Apathetic? Not this group…

Many Americans today are afraid to discuss politics, because they think any such words will result in a shouting match like they see on cable TV news. Sensible Americans are hysteria-averse and choose to steer clear of any situation that might result in personal confrontation. As long as we equate discourse with confrontation, we unwittingly contribute to the dampening of our democracy and make it easier for minority interests to rule.

How did this happen? Weren’t we once able to talk to our neighbors about politics? Did all the negative sound bites we hear today originate at backyard neighborhood cookouts? At the workplace? Churches?

No, the venomous rhetoric we hear today comes from interests that WANT an apathetic electorate.  When we respond to the vitriol by withdrawing, we are being played like fiddles. This “Apathy Lobby,” as we call it,  is well financed and now in high gear after the scare it got in 2008. They have worked hard to turn “Yes we can” into “no freaking way.”  “They,” by the way, are The Elite 2% who control the electoral process, the legislative process, trade laws, energy policy, the Supreme Court and a host of other things. This Elite 2% is skillfully playing the other 98% of us against one another, and by doing so is alienating the majority of Americans from their own democracy. When “civic participation ” is portrayed as an ugly, fact-free contest to see who can be the most hysterical and the angriest, it’s no wonder that most Americans back away.

As Coffee Partiers, we know that there is another kind of civic participation. It’s based on values and facts and is solutions-oriented. No matter how weary they are, people will join thoughtful, deliberate efforts of good faith. It has never mattered if the goal was “impossible.” Consider the suffragist movement that culminated in the 19th amendment which gave women the right to vote — an effort started by people who had no cause to believe they would ever succeed. It happened in the 1960s in the civil rights movement with a leader who espoused inspiration instead of inflammation. It happened in 2000 in Duluth,  Minnesota when that town boasted a 91% voter turnout. It happened in 2008 in a movement that was not about one man, but about millions of people reaching for a common goal. Achieving the “impossible” is in our DNA as Americans. Especially when we’re provoked.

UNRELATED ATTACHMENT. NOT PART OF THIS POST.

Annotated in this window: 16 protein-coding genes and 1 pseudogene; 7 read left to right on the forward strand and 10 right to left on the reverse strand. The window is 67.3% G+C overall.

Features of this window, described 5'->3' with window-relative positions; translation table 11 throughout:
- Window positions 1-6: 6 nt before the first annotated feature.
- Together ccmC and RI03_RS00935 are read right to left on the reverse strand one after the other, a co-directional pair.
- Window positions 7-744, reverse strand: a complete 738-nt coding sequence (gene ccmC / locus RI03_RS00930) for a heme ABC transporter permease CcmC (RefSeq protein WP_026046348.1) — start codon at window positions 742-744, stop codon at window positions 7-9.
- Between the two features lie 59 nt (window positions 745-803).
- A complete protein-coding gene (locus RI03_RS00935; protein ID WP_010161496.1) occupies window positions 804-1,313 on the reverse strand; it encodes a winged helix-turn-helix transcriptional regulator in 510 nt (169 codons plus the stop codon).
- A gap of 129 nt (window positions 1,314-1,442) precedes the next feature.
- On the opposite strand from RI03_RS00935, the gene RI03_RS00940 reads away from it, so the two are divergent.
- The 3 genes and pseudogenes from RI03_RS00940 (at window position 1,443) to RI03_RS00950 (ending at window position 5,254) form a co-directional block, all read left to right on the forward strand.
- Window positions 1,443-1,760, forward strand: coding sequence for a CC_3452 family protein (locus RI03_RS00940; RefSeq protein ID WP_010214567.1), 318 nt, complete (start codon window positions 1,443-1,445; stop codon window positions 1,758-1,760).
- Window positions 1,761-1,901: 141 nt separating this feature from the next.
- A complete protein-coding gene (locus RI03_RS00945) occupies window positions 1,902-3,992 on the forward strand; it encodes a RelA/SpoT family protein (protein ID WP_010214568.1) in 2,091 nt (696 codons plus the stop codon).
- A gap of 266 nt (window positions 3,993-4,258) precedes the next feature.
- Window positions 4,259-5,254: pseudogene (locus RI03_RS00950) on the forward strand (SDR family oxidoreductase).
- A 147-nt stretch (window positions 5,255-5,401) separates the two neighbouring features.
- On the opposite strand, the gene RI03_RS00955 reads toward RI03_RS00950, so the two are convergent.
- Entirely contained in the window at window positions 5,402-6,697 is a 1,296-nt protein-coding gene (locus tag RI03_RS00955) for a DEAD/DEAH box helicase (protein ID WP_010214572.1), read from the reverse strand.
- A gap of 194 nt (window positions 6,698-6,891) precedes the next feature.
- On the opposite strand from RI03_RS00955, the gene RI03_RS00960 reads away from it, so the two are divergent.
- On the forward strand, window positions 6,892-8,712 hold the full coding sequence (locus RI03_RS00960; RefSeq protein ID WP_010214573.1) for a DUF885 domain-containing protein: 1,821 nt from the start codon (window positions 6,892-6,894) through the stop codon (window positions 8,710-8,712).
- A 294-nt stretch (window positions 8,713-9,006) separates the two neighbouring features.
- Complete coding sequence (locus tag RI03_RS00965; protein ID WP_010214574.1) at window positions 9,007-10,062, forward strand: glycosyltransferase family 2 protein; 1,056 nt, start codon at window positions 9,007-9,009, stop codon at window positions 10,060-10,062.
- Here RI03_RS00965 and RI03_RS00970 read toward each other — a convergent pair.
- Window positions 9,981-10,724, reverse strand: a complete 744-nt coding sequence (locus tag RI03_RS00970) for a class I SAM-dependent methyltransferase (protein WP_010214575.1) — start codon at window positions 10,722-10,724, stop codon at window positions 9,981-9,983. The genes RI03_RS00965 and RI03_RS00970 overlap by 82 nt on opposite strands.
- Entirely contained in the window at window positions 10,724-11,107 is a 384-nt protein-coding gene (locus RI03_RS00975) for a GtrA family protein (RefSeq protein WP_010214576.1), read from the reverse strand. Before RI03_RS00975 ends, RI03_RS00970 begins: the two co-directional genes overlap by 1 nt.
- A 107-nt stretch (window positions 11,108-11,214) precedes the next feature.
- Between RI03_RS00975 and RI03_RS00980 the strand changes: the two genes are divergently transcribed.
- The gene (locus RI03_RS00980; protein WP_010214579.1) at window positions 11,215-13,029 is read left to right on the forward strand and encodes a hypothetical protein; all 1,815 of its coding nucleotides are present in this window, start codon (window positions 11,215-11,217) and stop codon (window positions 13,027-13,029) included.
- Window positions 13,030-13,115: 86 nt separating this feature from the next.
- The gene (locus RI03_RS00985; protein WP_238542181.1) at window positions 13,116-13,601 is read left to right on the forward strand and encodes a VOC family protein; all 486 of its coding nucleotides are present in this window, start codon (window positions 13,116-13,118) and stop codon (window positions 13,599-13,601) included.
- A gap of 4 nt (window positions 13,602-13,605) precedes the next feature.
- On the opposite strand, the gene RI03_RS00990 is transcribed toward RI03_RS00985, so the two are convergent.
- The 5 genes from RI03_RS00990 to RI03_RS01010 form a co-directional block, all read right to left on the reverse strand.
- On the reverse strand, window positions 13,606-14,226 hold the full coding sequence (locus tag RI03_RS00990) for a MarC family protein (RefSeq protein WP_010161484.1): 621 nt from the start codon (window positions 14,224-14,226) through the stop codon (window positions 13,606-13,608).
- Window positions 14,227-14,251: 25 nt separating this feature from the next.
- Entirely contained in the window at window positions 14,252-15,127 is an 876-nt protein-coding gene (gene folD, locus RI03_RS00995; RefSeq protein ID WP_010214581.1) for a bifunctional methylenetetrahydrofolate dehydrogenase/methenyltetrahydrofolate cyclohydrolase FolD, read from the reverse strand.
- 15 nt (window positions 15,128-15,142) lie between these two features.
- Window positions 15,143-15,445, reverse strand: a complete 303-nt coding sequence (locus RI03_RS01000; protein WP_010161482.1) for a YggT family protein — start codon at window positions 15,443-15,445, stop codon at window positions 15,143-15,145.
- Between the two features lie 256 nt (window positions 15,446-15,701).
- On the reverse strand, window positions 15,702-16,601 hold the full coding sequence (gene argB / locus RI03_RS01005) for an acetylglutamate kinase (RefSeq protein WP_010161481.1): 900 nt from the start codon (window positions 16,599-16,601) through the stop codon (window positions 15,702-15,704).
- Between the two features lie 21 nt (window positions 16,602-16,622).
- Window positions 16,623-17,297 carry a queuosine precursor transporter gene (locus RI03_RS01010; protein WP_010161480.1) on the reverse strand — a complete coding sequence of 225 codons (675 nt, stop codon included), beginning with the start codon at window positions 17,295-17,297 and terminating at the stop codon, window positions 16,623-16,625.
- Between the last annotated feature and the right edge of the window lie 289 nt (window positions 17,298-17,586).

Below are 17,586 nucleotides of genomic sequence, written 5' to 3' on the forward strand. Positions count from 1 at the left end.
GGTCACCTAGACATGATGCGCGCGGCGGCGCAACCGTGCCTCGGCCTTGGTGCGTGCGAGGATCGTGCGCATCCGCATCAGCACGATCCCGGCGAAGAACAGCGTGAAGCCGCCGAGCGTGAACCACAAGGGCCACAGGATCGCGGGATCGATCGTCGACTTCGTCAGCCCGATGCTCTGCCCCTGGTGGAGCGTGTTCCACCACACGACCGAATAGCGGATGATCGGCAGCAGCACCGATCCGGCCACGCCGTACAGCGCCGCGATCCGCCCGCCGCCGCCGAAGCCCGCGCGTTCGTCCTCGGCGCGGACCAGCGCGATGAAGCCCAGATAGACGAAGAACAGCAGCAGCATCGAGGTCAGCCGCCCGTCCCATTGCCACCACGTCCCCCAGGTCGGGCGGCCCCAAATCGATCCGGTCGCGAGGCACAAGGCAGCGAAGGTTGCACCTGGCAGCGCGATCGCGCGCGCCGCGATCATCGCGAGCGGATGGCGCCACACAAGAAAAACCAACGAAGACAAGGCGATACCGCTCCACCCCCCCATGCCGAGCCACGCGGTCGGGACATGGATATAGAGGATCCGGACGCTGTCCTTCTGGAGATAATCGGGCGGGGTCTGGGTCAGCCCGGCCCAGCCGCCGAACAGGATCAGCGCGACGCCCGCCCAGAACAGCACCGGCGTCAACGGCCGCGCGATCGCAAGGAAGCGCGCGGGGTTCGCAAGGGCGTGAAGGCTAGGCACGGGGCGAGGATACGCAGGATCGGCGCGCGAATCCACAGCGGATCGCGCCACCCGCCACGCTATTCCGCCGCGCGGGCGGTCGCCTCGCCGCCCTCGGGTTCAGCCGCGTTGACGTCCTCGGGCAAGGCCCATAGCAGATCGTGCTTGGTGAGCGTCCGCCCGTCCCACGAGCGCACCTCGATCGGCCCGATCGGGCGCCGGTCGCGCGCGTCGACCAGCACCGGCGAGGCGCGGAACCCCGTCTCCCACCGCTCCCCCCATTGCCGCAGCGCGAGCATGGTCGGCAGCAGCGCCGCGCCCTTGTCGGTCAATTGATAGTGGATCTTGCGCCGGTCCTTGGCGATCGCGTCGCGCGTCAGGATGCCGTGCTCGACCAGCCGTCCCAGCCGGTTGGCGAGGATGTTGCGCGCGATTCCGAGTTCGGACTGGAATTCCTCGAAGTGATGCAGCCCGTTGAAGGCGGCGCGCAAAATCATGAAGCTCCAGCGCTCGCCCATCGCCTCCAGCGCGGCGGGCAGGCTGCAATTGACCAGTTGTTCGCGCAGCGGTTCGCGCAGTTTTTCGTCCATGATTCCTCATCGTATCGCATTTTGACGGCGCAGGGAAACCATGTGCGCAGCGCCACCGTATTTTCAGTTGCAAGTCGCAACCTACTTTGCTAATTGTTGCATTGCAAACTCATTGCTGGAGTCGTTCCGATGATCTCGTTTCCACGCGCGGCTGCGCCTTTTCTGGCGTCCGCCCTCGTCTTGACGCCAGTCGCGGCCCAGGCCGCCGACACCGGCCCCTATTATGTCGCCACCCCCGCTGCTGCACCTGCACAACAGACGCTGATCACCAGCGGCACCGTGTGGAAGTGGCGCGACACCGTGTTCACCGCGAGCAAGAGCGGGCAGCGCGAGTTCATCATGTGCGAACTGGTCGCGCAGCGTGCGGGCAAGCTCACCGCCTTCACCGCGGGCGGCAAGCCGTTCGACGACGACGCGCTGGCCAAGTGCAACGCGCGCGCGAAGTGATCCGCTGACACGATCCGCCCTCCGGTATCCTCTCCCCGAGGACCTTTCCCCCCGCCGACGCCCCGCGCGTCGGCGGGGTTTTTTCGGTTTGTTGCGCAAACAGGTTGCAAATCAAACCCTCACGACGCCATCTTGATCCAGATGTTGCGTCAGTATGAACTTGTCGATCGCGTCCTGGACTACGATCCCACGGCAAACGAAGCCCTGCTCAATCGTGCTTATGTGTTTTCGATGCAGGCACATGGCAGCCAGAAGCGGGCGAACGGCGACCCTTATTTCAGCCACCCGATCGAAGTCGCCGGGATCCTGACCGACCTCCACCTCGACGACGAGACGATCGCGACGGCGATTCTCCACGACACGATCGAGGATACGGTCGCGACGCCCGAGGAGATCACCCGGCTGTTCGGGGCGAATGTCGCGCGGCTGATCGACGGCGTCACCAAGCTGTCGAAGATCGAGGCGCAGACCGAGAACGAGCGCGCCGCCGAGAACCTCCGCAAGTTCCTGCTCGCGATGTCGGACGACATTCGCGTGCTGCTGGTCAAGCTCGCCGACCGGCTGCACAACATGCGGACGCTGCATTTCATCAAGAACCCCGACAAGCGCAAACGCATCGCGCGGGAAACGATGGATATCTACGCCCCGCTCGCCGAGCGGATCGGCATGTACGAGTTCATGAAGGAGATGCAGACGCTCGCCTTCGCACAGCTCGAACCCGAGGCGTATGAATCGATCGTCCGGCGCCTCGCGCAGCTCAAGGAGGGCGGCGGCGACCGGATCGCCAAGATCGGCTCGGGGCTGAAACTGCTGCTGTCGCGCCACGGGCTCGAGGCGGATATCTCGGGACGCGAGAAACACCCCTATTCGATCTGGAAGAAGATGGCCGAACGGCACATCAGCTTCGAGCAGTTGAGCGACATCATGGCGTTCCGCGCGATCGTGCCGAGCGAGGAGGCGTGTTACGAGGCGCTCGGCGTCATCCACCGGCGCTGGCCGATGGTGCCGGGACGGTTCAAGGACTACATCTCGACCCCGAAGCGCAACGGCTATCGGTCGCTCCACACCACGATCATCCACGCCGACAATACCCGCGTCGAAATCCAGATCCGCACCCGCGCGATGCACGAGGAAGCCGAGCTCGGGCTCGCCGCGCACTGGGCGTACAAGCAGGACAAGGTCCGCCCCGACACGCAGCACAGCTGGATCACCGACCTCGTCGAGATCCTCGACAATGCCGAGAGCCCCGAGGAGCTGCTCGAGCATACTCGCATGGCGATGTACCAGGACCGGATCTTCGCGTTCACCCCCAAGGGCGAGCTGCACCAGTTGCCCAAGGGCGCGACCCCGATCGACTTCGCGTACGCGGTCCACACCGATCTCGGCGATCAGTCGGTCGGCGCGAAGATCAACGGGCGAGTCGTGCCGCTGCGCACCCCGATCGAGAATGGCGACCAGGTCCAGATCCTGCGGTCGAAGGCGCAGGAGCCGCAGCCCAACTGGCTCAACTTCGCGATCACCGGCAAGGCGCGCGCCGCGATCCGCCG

As Coffee Partiers, we must remind Americans that there is such a thing as The People’s interest. This is NOT something determined by the marketplace, as some of today’s confused talking heads would have us believe. In striving toward this goal, we choose to avoid confrontation with the shouting heads of political entertainment who use fear and misinformation to keep their followers inflamed. Instead, our target is the Entitled 2% who pay for their airtime, advertising, and the circus-like spectacles that power the Apathy Lobby. Our weapon is knowledge — we know their tactics and will call them out and encourage our friends to do the same. When the American people see that their apathy is a result of a deliberate campaign, they will rise in defiance.

Tell your friends NOT to hand over our democracy to the Elite 2%.  We expect our elected officials to be immune from the corrosive effects of the Special Interest Lobby, so we must ourselves be immune from the corrosive effects of the Apathy Lobby.

As Coffee Partiers, there is no greater reward for us than knowing we are causing Americans to retake the power that has always been theirs. Let’s celebrate National Citizenship Day with a renewed pledge to defy the Apathy Lobby.

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4 Responses to Apathetic? Not this group…

  1. Ham Richards says:

    Nicely put, Stewart.

    By the way, National Citizenship Day is September 17, the anniversary of the signing of the Constitution by the delegates gathered in Philadelphia in 1787.

  2. Larry Hardy says:

    Awesome job Stewart!

  3. Gayle1942 says:

    I do wish we would ban the word “elite” from all political conversations. That word has been used by both sides to demonize people and it serves no good purpose in civil discussions. Can we not just say something like, “a minority of 2%” instead of “The Elite 2%”? What makes that 2% elite??? Are they better than the rest of us? Are they more important than the rest of us? Do they have more money than the rest of us? Or have they just managed to grab more political power than the rest of us? Please use some word that is more specific then “elite” to describe the 2%.

  4. Ray Hudkins says:

    Stewart, your statement should be shared with everyone in the Coffee Party to remind them of what we are trying to build brick by brick.

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